Nike SB eventually doubled down on that formula, and in 2020, released a “Purple Skunk” Dunk to celebrate the stoner holiday. Also known as the “Reverse Skunk” Dunk, this sneaker came dressed in a hairy mixed purple upper, complete with a bright green Swoosh and outsole. And with the Dunk silhouette gaining traction — and non-skaters tuning in to Nike SB’s creative designs — the remixed shoe became even more popular than its original. Its limited run of 420 pairs also ran up demand and thus resale value.
“Nike usually has a factory minimum, I think it’s around 1,000 pairs,” Dennis Burdick of Familia Skateshop told Input. “But for the [Purple Skunk] drop, we were able to hold it true to only 420 pairs.” Nike SB, with the help of designer Bratrub, worked with the Minneapolis-based skate shop to release the follow-up to the original Skunk Dunk. “I’m pretty sure Nike had approached Todd about making a 10-year anniversary [Dunk], and because he’s so tied to our shop, we had the platform to launch it,” said Burdick. But it wasn’t until a few weeks prior to launch that Burdick knew what the now-iconic sneaker looked like. “I blew it off at first because I thought the follow-up was just going to be a low-top version of the original,” he said. “And you know how a sequel to a movie is either really bad, or really good?”
The inverted Skunk Dunk was an instant hit, delighting not just Burdick but sneakerheads across the globe. But, as COVID-19 began to spread in 2020, Familia was forced to change its initial drop plan for the sneaker. “[Familia] wanted to tape the store up like we were closed, and just put an image of the original Skunk Dunk in the window,” said Burdick. “Then we just wanted to post an Instagram photo of Todd holding the Purple Skunk in front of our shoe wall, list our hours, and just let people panic.” But with COVID preventing an in-person launch — and a sneaker leak a week before official release — the skate shop ended up hosting a 4:20 minute raffle for the limited shoes.
“If everyone could get it, no one would want it.”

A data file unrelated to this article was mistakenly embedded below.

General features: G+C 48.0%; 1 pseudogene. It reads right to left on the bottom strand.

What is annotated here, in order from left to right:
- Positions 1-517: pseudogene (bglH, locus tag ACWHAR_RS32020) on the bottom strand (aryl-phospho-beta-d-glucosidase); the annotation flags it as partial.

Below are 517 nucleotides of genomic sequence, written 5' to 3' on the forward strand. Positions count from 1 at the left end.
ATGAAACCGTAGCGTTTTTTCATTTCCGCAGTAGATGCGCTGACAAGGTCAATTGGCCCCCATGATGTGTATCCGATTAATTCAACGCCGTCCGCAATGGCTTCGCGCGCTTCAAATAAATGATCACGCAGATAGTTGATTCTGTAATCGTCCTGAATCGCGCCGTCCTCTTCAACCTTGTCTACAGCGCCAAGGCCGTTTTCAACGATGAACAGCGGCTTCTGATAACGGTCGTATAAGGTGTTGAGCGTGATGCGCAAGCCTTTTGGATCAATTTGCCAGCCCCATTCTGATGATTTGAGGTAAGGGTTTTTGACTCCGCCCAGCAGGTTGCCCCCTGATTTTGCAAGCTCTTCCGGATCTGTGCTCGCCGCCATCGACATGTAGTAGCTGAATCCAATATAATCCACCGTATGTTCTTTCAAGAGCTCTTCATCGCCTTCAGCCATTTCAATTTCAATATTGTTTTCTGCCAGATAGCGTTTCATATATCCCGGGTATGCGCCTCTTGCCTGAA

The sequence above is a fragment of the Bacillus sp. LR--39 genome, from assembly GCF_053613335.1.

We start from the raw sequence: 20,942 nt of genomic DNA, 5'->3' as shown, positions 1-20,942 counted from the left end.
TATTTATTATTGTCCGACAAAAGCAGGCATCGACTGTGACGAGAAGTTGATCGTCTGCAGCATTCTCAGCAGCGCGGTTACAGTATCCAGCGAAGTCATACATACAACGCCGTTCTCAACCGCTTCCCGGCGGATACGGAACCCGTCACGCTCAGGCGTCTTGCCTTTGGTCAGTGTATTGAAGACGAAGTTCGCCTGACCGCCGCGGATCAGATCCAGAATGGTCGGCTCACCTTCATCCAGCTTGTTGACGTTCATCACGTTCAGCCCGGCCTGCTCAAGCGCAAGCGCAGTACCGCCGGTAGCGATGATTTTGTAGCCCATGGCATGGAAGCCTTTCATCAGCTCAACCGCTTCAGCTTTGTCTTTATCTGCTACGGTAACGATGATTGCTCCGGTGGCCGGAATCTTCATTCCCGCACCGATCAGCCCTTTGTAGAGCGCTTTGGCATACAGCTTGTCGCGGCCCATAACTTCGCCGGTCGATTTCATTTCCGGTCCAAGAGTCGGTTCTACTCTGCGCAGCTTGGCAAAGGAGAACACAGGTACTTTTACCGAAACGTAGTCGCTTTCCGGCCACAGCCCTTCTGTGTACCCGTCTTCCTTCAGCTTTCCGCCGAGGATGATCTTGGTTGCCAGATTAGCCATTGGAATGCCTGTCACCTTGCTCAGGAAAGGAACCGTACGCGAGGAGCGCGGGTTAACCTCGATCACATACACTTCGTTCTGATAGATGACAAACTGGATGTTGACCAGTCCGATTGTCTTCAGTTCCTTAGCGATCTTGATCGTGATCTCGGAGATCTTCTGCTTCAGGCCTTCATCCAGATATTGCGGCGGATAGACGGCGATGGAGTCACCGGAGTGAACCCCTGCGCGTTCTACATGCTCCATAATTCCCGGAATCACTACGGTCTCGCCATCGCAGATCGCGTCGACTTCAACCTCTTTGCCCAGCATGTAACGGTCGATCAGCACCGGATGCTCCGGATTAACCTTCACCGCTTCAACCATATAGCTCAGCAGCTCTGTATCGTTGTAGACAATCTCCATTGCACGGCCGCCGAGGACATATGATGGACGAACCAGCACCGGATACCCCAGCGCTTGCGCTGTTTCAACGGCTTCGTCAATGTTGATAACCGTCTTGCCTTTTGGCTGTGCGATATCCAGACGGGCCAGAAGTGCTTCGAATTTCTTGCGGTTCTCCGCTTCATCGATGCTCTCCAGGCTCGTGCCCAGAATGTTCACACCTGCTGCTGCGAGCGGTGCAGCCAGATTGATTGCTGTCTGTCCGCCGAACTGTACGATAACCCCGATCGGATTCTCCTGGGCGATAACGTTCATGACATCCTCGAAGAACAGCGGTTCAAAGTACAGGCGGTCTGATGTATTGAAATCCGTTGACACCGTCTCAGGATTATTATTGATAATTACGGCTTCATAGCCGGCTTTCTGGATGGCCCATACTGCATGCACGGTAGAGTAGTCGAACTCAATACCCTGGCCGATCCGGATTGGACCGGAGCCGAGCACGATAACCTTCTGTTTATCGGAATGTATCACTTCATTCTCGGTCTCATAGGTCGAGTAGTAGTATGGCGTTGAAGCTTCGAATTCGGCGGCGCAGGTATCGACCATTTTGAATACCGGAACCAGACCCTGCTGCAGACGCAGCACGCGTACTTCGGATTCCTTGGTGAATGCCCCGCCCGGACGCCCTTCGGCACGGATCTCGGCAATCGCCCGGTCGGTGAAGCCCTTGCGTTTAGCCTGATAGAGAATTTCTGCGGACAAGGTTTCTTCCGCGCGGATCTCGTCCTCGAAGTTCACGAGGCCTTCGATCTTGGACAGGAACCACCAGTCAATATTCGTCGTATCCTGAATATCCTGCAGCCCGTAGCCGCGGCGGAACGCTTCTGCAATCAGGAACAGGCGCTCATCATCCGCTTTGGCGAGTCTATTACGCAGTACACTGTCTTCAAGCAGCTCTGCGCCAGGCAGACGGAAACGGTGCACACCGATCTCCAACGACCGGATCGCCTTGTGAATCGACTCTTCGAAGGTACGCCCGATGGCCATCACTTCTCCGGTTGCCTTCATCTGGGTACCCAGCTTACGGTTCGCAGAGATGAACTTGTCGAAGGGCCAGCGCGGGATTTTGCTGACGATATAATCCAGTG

Out of the total 420 pairs, only 220 came with limited-edition boxes, thanks to Nike’s selective seedings. Familia received the exclusive 220 pairs for its consumers, while Nike took the other 200 — sans special box — for its friends and family handouts, said Burdick. “Only the ones from Familia have a special box sticker, print, and keychain,” he added, noting the exclusivity of the shoe made it that much more desirable in today’s sneaker climate. “If everyone could get it, no one would want it.”
While 4/20 sneaker releases started as a sly nod to stoners, more recent designs prove companies are getting bolder alongside loosening recreational cannabis laws and the cultural acceptance — if not celebration — of the drug. Now, as Nike’s Dunk hype reaches its peak, 4/20 sneakers are becoming more of a tradition in the space, and other brands including Adidas, Vans, and even Asics have joined in on the fun and released their own shoes dedicated to the holiday.
There’s no denying Nike SB’s influence on the sneaker industry. But, at the same time, it’s important to note that brands have seen the success of the 4/20 Dunks and wish to reap the same profits as the Swoosh. This strategy could turn stoner sneakers into less of a celebration and more of a fetishization, with companies seeking to monetize the “edginess” of drug-themed sneakers.
And while we can still point the finger at Nike — a huge corporation obviously focusing on profits — Nike SB was the initial 4/20 plug. In 2004, when the brand first launched its hemp sneakers, it might’ve been seeking profits, but more so, Nike SB sought to cater to a then-niche community. As Engvall said, Nike made its target demographic, skaters, feel seen and understood, even if that only happened after a botched first attempt at trying to relate to that community.
Now that the Dunk silhouette has gained the attention of mainstream crowds, not just true sneakerheads, Engvall noted there are “two sides” of the market. On one foot, there’s people who “genuinely like sneakers and probably smoke weed,” without thinking of the hype or value surrounding the 4/20 shoe, Engvall said. The other half may just be following in the footsteps of hypebeasts like Travis Scott, he added.
Moving forward, as Nike looks to keep its annual SB tradition burning, the challenge for the brand will be to ensure it doesn’t kill the beauty of the Dunk by over-saturating the market and simply catering to hypebeasts. The grass on its end must stay green.